From early childhood on, Austra lead singer Katie Stelmanis’s interest was in classical music; she was influenced by electronic and dance music and even formed a riot grrl band. All these influences are combined in the dreamy synthpop band Austra, with its lead singer’s trademark warble standing out. Since the release of their debut, the band have won critics’ favor. Pitchfork, for instance, gave all three albums more than 7 out of 10 points. In January, they released album Future Politics, where they are on the lookout for brighter future. One of the bright aspects of near future is that Austra will be playing Pohoda 2017.
Katie Stelmanis (vocals) and Maya Postepski (drums) first played in a band called Galaxy. At the same time, Stelmanis started writing industrial-inspired soundtracks for performance artist Zeesy Powers. Powers convinced her to start performing her songs live. In 2008, her debut Join Us was released. She toured Europe with Maya Postepski on drums. The band played SXSW under the name Private Life and they subsequently named themselves after Stelmanis’ middle name Austra, which is also the name of the goddess of light in Latvian mythology. Debut Feel It Break (featuring bassist Dorian Wolf) was released in May 2011. According to Guardian, “Stelmanis is mannered enough to keep listeners on their toes, without tipping over into being irritating, adding a dash of spice to a record capable of intriguing both art and pop crowds.” Two years later, they released their second album Olympia, which, compared to darker Feel It Break, is regarded as dance album. The trio doubled to a six-piece, which brought more colorful arrangements to their music and multiplied positive feedback from the media. They all praise Stelmanis’ voice, atmosphere and musical foundations of the band. Later, the number of band members changed to 4; the latest addition to band’s lineup is Ryan Wonsiak on keyboards.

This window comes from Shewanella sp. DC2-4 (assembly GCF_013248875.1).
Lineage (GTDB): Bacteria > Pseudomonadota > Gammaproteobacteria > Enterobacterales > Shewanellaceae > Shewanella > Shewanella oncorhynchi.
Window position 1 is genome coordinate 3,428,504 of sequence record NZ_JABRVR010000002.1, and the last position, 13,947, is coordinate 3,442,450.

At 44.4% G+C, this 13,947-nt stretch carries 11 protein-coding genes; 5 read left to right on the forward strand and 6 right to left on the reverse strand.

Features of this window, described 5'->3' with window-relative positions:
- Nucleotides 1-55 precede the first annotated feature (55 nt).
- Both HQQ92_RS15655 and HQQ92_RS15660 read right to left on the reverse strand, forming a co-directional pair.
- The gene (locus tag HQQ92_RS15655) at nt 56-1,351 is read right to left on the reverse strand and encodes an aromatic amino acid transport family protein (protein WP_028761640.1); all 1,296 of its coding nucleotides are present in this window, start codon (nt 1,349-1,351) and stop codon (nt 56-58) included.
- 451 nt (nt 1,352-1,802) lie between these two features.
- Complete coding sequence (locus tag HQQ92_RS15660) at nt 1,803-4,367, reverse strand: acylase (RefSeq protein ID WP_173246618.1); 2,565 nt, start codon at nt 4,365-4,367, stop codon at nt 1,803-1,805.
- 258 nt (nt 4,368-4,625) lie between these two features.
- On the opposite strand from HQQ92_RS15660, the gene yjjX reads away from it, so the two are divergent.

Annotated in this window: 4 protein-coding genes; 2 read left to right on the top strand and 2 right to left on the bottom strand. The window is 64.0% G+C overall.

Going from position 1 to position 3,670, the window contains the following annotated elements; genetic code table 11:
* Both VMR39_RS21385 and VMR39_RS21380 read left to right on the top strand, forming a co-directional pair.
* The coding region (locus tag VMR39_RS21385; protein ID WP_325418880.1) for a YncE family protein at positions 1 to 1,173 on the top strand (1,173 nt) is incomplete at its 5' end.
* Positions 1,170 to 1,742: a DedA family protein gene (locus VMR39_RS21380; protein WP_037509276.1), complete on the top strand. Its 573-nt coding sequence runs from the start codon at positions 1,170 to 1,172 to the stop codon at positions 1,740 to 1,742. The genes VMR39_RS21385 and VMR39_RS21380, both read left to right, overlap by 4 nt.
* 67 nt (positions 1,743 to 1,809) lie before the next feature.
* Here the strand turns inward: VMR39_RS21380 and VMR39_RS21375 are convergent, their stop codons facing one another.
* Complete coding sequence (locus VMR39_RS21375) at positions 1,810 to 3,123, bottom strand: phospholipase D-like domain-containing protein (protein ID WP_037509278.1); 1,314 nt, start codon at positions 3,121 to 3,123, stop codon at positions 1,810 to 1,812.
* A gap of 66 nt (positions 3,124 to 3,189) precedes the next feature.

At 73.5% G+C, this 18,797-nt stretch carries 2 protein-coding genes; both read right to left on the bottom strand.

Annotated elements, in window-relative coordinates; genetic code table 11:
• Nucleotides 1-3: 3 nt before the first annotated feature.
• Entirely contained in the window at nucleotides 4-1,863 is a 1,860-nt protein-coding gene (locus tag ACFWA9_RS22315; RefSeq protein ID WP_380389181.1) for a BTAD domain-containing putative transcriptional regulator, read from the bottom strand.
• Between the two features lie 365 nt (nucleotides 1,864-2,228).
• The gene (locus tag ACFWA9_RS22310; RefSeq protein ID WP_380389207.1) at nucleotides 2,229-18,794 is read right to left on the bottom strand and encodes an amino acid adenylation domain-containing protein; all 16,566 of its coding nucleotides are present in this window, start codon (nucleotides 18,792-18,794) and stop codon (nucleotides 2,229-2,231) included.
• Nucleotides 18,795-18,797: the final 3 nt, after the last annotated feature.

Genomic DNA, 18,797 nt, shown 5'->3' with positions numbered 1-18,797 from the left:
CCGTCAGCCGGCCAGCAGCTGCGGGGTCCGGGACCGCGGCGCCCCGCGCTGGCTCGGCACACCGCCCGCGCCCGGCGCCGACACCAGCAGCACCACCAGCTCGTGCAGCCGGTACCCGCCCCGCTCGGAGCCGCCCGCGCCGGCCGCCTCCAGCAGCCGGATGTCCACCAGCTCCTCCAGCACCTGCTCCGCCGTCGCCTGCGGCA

While reviews on the first two albums focus on music, what has caught journalists’ attention now, is the concept and lyrics of the third album Future Politics. Katie had a few sources of inspiration: economic inequality (observed during her stay in Mexico City), ecological problems and the world approaching dystopia. She was looking for feasible solutions to this bleak vision. It’s kind of a paradox that the material for this album was created before 2016, which only amplifies its visionary nature. According to Austra, we took the wrong direction, but there is still hope that things will get better. We believe that things will indeed get better, at least in a few months during their show at our festival.